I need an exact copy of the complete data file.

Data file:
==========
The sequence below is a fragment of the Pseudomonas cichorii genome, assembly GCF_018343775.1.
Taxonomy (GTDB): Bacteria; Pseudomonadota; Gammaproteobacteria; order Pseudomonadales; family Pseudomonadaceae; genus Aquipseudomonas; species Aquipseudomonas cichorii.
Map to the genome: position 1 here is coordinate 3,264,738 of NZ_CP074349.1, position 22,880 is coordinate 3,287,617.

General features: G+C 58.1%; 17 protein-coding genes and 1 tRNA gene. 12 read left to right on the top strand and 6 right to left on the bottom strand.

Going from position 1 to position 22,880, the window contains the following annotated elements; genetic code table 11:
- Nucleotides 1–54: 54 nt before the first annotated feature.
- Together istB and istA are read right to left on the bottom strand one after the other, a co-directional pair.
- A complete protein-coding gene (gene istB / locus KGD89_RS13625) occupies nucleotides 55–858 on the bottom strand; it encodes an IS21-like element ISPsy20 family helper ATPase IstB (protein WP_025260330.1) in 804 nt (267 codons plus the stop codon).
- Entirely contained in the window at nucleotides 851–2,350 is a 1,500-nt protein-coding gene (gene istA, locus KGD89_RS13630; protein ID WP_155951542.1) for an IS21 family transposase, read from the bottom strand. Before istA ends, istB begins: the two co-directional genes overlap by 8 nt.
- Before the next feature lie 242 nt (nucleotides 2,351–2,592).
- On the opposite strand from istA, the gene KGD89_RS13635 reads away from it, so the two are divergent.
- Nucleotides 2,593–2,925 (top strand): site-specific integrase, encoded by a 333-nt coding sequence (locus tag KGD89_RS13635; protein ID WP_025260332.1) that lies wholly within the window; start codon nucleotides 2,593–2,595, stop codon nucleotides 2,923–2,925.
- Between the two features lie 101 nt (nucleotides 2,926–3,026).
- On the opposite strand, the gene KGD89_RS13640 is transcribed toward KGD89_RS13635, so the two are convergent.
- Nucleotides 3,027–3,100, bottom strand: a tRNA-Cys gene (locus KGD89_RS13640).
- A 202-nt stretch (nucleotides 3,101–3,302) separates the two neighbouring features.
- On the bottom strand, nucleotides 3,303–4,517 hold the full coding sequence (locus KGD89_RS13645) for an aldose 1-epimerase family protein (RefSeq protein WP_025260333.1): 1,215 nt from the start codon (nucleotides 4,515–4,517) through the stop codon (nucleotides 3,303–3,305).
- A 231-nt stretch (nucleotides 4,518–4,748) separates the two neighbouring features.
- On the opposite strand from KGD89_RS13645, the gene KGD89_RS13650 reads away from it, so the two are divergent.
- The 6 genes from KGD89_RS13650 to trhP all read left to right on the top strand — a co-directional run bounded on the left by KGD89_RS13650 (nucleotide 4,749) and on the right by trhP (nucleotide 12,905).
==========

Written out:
The sequence below is a fragment of the Pseudomonas cichorii genome, assembly GCF_018343775.1.
Taxonomy (GTDB): Bacteria; Pseudomonadota; Gammaproteobacteria; order Pseudomonadales; family Pseudomonadaceae; genus Aquipseudomonas; species Aquipseudomonas cichorii.
Map to the genome: position 1 here is coordinate 3,264,738 of NZ_CP074349.1, position 22,880 is coordinate 3,287,617.

General features: G+C 58.1%; 17 protein-coding genes and 1 tRNA gene. 12 read left to right on the top strand and 6 right to left on the bottom strand.

Going from position 1 to position 22,880, the window contains the following annotated elements; genetic code table 11:
- Nucleotides 1–54: 54 nt before the first annotated feature.
- Together istB and istA are read right to left on the bottom strand one after the other, a co-directional pair.
- A complete protein-coding gene (gene istB / locus KGD89_RS13625) occupies nucleotides 55–858 on the bottom strand; it encodes an IS21-like element ISPsy20 family helper ATPase IstB (protein WP_025260330.1) in 804 nt (267 codons plus the stop codon).
- Entirely contained in the window at nucleotides 851–2,350 is a 1,500-nt protein-coding gene (gene istA, locus KGD89_RS13630; protein ID WP_155951542.1) for an IS21 family transposase, read from the bottom strand. Before istA ends, istB begins: the two co-directional genes overlap by 8 nt.
- Before the next feature lie 242 nt (nucleotides 2,351–2,592).
- On the opposite strand from istA, the gene KGD89_RS13635 reads away from it, so the two are divergent.
- Nucleotides 2,593–2,925 (top strand): site-specific integrase, encoded by a 333-nt coding sequence (locus tag KGD89_RS13635; protein ID WP_025260332.1) that lies wholly within the window; start codon nucleotides 2,593–2,595, stop codon nucleotides 2,923–2,925.
- Between the two features lie 101 nt (nucleotides 2,926–3,026).
- On the opposite strand, the gene KGD89_RS13640 is transcribed toward KGD89_RS13635, so the two are convergent.
- Nucleotides 3,027–3,100, bottom strand: a tRNA-Cys gene (locus KGD89_RS13640).
- A 202-nt stretch (nucleotides 3,101–3,302) separates the two neighbouring features.
- On the bottom strand, nucleotides 3,303–4,517 hold the full coding sequence (locus KGD89_RS13645) for an aldose 1-epimerase family protein (RefSeq protein WP_025260333.1): 1,215 nt from the start codon (nucleotides 4,515–4,517) through the stop codon (nucleotides 3,303–3,305).
- A 231-nt stretch (nucleotides 4,518–4,748) separates the two neighbouring features.
- On the opposite strand from KGD89_RS13645, the gene KGD89_RS13650 reads away from it, so the two are divergent.
- The 6 genes from KGD89_RS13650 to trhP all read left to right on the top strand — a co-directional run bounded on the left by KGD89_RS13650 (nucleotide 4,749) and on the right by trhP (nucleotide 12,905).